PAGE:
After completing his master’s in the Philippines, Michael Kho Lim was keen to continue his academic career. His idea was underlined at a work meeting at the Australian embassy when he spotted a ‘Study in Australia’ promotional banner.
It’s calling me,” says Michael “I’d always wanted to do a PhD, and out of the blue I spotted the promotional banner.”
Michael, who previously worked as an executive director for the Animation Council of the Philippines, and an independent filmmaker, is passionate about the sustainability of the independent film sector in the Philippines.
How can independent filmmakers ensure they earn money from the films they’ve produced in order to create another film in the future?” he says. “Sustaining production is difficult for independent players in the Philippines. Bigger studios have a constant way of earning income, as they’re part of a large machine. It’s a real challenge for independent players and new filmmakers to obtain theatrical releases even after a film has been shown at a film festival.”
Michael set out to research the dynamics of the film distribution system and how it affects industry players by coming to Monash to undertake a PhD. After a year, he transferred to a Monash Warwick Alliance Joint PhD.
Being exposed to another research culture outside Australia was very attractive to me. The UK has a different approach to Australia, and I wanted to understand as many different research perspectives as I could.”
The other benefit of the Joint PhD was having access to three supervisors. Michael was able to draw on an existing relationship between Professor Justin O’Connor of communications and media studies, based in the School of Media Film and Journalism at Monash, and Associate Professor Jonathan Vickery from the Centre for Cultural and Media Policy Studies at Warwick. He also worked with Monash Associate Professor Therese Davis.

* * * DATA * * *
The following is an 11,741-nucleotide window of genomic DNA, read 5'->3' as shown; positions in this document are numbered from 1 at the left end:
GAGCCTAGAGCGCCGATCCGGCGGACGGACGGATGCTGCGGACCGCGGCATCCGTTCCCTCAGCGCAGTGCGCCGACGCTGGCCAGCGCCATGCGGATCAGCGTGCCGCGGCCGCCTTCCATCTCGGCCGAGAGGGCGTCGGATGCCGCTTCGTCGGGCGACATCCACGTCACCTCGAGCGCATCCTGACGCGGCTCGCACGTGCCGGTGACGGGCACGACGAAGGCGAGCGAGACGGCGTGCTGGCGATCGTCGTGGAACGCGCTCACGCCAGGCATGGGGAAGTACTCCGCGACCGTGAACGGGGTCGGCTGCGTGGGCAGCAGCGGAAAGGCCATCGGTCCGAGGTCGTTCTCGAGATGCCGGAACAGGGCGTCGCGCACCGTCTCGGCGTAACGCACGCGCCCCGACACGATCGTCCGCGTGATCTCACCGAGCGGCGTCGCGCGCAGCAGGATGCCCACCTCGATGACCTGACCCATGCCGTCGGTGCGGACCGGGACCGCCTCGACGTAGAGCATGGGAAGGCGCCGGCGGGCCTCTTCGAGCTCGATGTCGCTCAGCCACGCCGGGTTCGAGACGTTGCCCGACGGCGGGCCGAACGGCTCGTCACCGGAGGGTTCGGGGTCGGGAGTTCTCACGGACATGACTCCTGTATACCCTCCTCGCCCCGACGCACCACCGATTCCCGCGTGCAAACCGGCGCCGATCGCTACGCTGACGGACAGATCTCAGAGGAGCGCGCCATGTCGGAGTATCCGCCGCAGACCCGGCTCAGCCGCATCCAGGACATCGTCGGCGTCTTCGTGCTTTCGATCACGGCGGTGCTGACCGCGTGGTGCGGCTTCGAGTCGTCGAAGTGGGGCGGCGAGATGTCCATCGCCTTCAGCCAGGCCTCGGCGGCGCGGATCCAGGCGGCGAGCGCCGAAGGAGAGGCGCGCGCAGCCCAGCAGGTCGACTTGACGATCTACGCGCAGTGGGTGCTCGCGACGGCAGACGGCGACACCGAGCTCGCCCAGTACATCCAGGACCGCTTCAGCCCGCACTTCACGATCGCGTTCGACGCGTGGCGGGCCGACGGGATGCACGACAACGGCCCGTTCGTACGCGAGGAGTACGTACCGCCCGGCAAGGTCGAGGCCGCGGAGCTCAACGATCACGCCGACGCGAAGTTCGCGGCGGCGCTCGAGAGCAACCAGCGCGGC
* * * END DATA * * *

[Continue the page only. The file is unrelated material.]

Throughout my Joint PhD I was able to benefit from all of my professors’ strengths. I found that Professor O’Connor looked at the bigger picture, and Associate Professor Vickery looked more at specifics. This offered me a very rounded approach to my research.”
Michael started his Joint PhD at Monash before travelling to the UK to spend a year at the University of Warwick.
I lived in accommodation that was managed by Warwick and spent a lot of time with my fellow students. Everyone was very collaborative and engaging,” says Michael. “I was able to meet like-minded people and really enjoyed my time in the UK.”
After successfully completing his Joint PhD, Michael worked as lecturer in communications and media studies at Monash. This year, he was one of six recipients of a research grant from the National Commission for Culture and the Arts, further enabling him to pursue his passion by examining the “real” state of Philippine cinema over the past six years.
It will produce a baseline mapping document of the Philippine film industry and will be published as a sectoral report that informs cultural and film policy development in the Philippines.”
Michael was also part of the research team led by Professor O’Connor that co-edited the book Cultural Industries in Shanghai: Policy and Planning inside a Global City, and he’s now publishing his own book, Philippine Cinemas and the Cultural Economy of Distribution, due for release in January 2019.
He’s proud to be one of the first academic researchers to publish on this subject.
I really want my research to help those in the film industry in the Philippines. The industry hasn’t been explored before, and I’m the very first, academically speaking, to carry out research on film distribution at this level. “
Discover what a Monash Warwick Alliance Joint PhD can do for you.